Aston Martin’s two Formula 1 cars will start the Miami Grand Prix at opposite ends of the grid because of a mix of damaging greed and fortunate circumstances.
While Fernando Alonso has banked a front row start for F1’s first race in the United States this season, team-mate Lance Stroll was a surprise Q1 victim in qualifying.
Aston Martin tried to get both cars through to Q2 on a single set of tyres, to save a fresh set of softs for Q3 – a session it had a 100% appearance rate in so far this season.
Significant track evolution made that a challenge and though Alonso was able to progress, Stroll was not. He lost a chunk of time to Alonso in the final third of the lap and that deficit proved a crucial difference.
Stroll was quite sanguine afterwards, lamenting the obvious knowledge in hindsight that using a second set of tyres would’ve been just a necessary evil, and accepting he played a role in the disappointment – in making the call jointly to stay out on a single set, and in not doing as good a lap as Alonso.
Aston Martin team principal Mike Krack was less keen to let his team off the hook, though, claiming that even though such calls are made “live, within 30 seconds” there was “no need to take as much of a risk as we did”.
He accepted that the team’s enhanced competitiveness in 2023 meant its mindset was now focused more on looking ahead to the top-10 shootout in qualifying but said this kind of planning does not matter because “we did not go into Q3”.
“We want to be with both cars in Q3,” said Krack. “And as I said, there was no need to take that risk.
“As a team, you have some stats, some predictions, to gauge yourself what the cut-off will be. And in this we were not good enough.
“We were maybe a bit greedy, trying to move forward and carry it into Q3 to have one additional set.
“But we have to take our lesson from it and do better next time.”
Aston Martin had looked in danger of losing a car from at least Q2 before qualifying, as its form has fluctuated this weekend.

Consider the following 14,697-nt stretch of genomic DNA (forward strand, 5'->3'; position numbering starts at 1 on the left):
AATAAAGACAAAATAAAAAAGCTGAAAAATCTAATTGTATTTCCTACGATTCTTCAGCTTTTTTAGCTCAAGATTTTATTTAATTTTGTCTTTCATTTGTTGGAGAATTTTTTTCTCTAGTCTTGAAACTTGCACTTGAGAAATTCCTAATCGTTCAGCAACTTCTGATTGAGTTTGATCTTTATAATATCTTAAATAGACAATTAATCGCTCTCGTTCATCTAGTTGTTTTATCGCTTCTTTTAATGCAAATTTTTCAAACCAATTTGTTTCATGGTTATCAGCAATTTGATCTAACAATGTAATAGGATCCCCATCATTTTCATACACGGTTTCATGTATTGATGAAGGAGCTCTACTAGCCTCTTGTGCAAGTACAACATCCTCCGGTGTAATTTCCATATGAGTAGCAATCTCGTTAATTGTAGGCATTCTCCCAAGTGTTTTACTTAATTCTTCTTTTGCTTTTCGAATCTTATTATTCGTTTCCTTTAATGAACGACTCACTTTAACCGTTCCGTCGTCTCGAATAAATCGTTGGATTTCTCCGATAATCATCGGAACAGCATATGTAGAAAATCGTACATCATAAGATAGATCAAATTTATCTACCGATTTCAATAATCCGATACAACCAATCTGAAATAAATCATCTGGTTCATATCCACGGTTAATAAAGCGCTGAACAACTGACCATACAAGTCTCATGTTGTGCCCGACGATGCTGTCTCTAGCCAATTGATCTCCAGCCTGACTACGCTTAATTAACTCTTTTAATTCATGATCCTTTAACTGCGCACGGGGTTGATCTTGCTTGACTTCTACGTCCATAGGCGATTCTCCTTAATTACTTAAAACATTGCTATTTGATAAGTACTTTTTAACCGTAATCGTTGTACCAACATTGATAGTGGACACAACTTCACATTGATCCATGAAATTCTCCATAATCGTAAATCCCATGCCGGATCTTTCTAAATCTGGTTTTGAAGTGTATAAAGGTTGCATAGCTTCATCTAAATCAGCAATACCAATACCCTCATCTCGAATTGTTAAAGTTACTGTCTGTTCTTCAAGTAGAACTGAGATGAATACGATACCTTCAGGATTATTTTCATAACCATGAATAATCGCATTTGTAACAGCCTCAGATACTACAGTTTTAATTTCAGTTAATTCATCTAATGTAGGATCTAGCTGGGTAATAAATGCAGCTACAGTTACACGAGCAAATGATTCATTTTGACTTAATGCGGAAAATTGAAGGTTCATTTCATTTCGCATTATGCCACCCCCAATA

It was a little off the pace in FP1, more competitive in FP2, but then finished practice on Saturday with neither car in the top 10.
Alonso said that FP3 was “a bit messy” before the car “came alive” in qualifying, where he was third-fastest in Q2 and then took a provisional P2 on his first run in Q3 – despite doing so on a used set of softs.
Max Verstappen’s botched first Q3 lap and Charles Leclerc’s crash at the start of the second run then meant that became a secure second on the grid.
While circumstances conspired to guarantee Alonso his best grid position of the season, the performance of the car in qualifying left him confident that even with a more normal Q3 he would have been in the mix.
“There was a lot of pace in the car still,” he said. Krack added: “That was a very, very strong lap [on used tyres] and we have seen that with new tyres, there was still a little bit to come.
“We could have mixed up there with maybe the Ferraris. We will never know, but I think a top five would have been possible.”
Aston Martin’s one-lap pace has been decent among the top teams although not stunning, at least by its new-for-2023 standards as a regular podium contender.
Instead, Aston Martin’s threat comes largely from being a consistent top-six car in qualifying and then being in a good position to utilise strong race pace and tyre management.
Krack said that by starting second, and with Verstappen and Leclerc out of position, “the opportunity is there” for Alonso to win the grand prix.
But despite admitting “Sunday is our day, normally”, Alonso was a lot less optimistic about ending a decade-long wait for a victory, saying it was not a realistic target especially given the team’s up-and-down form this weekend.
“Even the podium is going to be difficult,” he insisted. “But we do our race. We’ve been doing this the whole season.
“We are in a privileged position, we never expected to be here. Every lap that we do in these kinds of positions is a gift.
“We will try to pass Checo [Perez] into Turn 1, because we love to lead the race, at least for a few laps.
“After that, we will end up in the position we deserve. If it’s P5, it’s going to be P5. If it’s P7, P7. If it’s another podium it will be fantastic.
“But I think it’s going to be a tough race.”